“Our general discussion as a group was diversity in terms of age, gender, ethnicity, level of connectedness to the theatre,” says Krumbein. “Just trying to think about really having some different folks in the room and not just targeting any one demographic.

Members of the HIVE cohort. Photo by Adam Tolbert.

Once the group of thirty was assembled, the project kicked off last August with a launch event at Betti Ono gallery in Oakland and continued with three group trips to productions at the participating theatres. Dinner and drinks were provided at each event and cohort members stayed after each show to converse with each other and the featured artists, building new relationships in the process.

“It’s been really successful in terms of seeing people who were basically strangers looking forward to seeing theatre together and even meeting up sometimes out of the group to get together and see other shows,” says Nailah Harper-Malveaux, who was hired as the Hive’s program director.

The project had its share of growing pains. Trying to get so many people to commit to the schedule proved challenging and three participants ultimately dropped out of the 30-person cohort. Because the events were so spread out chronologically, it proved challenging for cohort members to remember each others’ names. To solve this problem, the organizers sent out an email after the second event to maintain communication and memory.

“We’re still figuring out how to create community,” says Harper-Malveaux.

As HIVE members formed friendships and made plans to see other shows, the organizers noticed other benefits to the collaboration.

“Getting to have regular access to a couple of other executive directors who are doing similar work in a similar-sized theatre is just so beneficial for me as an ED,” says Krumbein.

“We talked about social media practices, we talked about [Actors’]Equity,” says Morita. “There were just things that would come up in the meetings because we were close to each other: ‘Oh I actually just dealt with that’ or ‘I know how to do that’ and then we’d share, which was really great.”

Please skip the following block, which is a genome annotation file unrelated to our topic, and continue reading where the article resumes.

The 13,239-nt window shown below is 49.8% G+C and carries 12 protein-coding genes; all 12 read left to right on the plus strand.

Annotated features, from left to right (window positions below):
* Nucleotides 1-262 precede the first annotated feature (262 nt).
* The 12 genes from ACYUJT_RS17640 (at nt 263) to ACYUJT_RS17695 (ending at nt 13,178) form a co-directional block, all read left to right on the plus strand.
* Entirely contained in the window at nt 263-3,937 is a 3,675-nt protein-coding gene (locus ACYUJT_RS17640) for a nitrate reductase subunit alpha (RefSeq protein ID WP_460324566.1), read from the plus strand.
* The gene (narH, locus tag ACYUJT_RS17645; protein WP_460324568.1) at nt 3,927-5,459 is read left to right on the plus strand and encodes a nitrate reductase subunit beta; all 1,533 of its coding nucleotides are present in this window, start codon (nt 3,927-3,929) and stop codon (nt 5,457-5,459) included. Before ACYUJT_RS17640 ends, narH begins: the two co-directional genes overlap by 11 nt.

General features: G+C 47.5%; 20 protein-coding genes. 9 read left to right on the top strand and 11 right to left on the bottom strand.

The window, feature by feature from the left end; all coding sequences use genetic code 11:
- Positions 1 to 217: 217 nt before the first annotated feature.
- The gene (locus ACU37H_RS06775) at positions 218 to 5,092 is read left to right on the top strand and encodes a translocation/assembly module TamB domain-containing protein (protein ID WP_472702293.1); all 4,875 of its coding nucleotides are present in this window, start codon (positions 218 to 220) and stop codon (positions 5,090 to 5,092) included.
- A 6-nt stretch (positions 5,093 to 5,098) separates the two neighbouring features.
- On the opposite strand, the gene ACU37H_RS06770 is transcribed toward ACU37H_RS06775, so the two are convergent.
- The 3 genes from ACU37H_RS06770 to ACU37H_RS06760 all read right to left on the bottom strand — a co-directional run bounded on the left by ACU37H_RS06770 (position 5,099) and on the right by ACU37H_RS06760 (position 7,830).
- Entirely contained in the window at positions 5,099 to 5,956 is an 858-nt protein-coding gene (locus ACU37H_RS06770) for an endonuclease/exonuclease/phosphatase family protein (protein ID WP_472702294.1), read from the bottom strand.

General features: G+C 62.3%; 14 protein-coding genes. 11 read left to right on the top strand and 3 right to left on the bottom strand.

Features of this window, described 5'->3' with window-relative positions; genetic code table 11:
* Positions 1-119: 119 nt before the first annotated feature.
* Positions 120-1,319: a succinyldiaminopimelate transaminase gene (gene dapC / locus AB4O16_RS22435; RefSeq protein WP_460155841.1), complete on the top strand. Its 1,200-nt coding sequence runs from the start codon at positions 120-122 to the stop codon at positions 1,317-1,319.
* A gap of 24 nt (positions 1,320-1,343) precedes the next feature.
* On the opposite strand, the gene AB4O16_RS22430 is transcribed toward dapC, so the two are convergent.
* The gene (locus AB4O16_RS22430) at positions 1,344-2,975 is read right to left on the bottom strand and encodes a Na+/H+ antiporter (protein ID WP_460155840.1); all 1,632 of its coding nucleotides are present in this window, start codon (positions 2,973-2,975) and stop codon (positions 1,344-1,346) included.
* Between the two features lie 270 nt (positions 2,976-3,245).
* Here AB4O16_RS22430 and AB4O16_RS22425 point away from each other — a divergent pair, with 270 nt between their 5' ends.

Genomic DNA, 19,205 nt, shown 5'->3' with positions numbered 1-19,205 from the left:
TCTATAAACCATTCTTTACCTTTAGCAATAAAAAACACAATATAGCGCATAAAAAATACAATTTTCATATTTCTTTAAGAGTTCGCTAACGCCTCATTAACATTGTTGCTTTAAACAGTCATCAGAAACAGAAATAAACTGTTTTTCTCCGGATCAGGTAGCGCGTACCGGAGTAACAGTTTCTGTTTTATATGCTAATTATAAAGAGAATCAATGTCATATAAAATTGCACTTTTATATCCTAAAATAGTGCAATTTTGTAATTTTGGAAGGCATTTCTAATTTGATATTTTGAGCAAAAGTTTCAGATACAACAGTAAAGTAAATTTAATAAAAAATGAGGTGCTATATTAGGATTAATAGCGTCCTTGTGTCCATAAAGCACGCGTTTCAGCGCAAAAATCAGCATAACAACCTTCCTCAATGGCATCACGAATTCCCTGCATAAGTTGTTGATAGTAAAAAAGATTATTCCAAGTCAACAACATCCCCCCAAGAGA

A closing event in June will bring this cohort’s cycle to an end. The team is already mobilizing for the next cycle, which they plan to run on a shortened schedule (June 2019 to January 2020) but with an expanded cohort that will add to the existing group new members invited by current members. Members of the public are also invited to apply to be part of the next cycle. Applications are available now and open till June 15. If interested in supporting the HIVE in other ways, or joining next year’s cohort, please contact Nailah, the project manager, at

While it’s still too early to know what long-term impact the project will have on overall audience growth, cohort leaders hope the Hive project will serve as an example of the benefits of collaboration.

“It really occurs to me in doing something that requires collaboration among three organizations that the reason why a lot of theatres just stay siloed is because that [scheduling] is the hardest part. We all do so much,” says Morita. “And I would say it is possible to do it and it’s not enough anymore to have that be the reason. I think that’s the reason for so many things not to happen in our field.”

Rotimi Agbabiaka is the Features Curator for Theatre Bay Area. He is an actor, writer, director, teaching artist, and a collective member of the San Francisco Mime Troupe. Learn more about him at